Council agreed with Gaines and approved that resolution as well. “These resolutions will be drafted and sent to the governor and the leadership of both the House and the Senate,” Euille said.

Delegate Marian Van Landingham introduced legislation that would provide stricter guidelines for the Mirant power plant that is located in Alexandria. “We basically have another year to work with Mirant to resolve any outstanding issues and then this legislation would come back,” Caton said.

Caton provides weekly updates to Council through the legislative committee. These meetings are held on Friday afternoon at 5 p.m. and are open to the public. The meetings are held in the City Council work room next to Council chambers at City Hall.


The city has purchased property at 2900 Business Center Drive. Vice Mayor Del Pepper explained the purchase, saying, “We have been discussing this matter in executive session, which is appropriate because we don’t want to tip our hand as to how much we want to spend on property, but there are some misconceptions and rumors out there as to how we are going to use this property, so I want the city manager to talk about its uses, both now and in the future,” Pepper said.

City Manager Philip Sunderland told Council, “This property will give us 43 acres of land in this part of the city that we can use for parking and maintenance facilities,” he said. “We already have recreation and Transportation and Environmental Services facilities here and this would allow us to have even more space for these activities.”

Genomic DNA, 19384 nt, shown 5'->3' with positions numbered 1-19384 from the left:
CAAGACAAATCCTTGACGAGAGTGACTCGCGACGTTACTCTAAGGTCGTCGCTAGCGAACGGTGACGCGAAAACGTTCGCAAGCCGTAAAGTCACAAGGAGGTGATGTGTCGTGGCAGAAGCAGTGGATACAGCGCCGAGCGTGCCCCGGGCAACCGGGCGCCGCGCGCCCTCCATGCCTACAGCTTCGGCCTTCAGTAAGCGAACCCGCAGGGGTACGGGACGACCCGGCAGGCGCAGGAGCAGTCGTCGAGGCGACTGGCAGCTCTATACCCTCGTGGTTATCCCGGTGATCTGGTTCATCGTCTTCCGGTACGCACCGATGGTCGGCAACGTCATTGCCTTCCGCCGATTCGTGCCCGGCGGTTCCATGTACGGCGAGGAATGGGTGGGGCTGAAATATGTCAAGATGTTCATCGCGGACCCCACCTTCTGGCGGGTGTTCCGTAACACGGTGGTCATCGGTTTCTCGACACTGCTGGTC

The city had planned to renovate the T & E S facility at a cost of $2.4 million, simply to bring it up to code. “We can move that activity into this new facility without expending those resources,” Sunderland said.

“I want to make it clear that this property is not being purchased to obtain a right-of-way for a future connector,” Pepper said.

Sunderland assured everyone that this was not the case.

“Also, while it may not be a total wash, there will be very little cost to the city for this property when you consider that we will be receiving some rent for occupied space in the facility, won’t be paying rental for our job link facility, which is already located there and won’t have to spend the $2.4 million to renovate the T & E S facility,” Sunderland said.


Council approved the city manager’s recommendations regarding a new visitors’ center for the city. Council agreed to remove the Market Square and the expanded Ramsay House visitors’ center options from further consideration; maximize the benefit of Ramsay House for visitors by improving its interior programming of space; pursue initiatives regarding improved signage, marketing, kiosks, parking, tour bus management and a new King Street Metrorail station visitor information area; and not pursue the leasing of a retail site in the Market Square area at this time.

“Also, I would like to ask that the staff further study the property at 132 North Royal Street as a possible visitors’ center site,” Pepper said.

Councilman Andrew Macdonald asked that citizens be involved. “It is important to get citizen input into this process,” he said. “I would like to see us appoint a working group of some kind to assist us.”

Sunderland demurred. “It’s fine to have a group, but I want to move on with the tour bus improvements and the signs,” he said. “I don’t want to have to study this for another year. It’s time to move on,” he said.

Council will meet again next week for the first legislative session of February.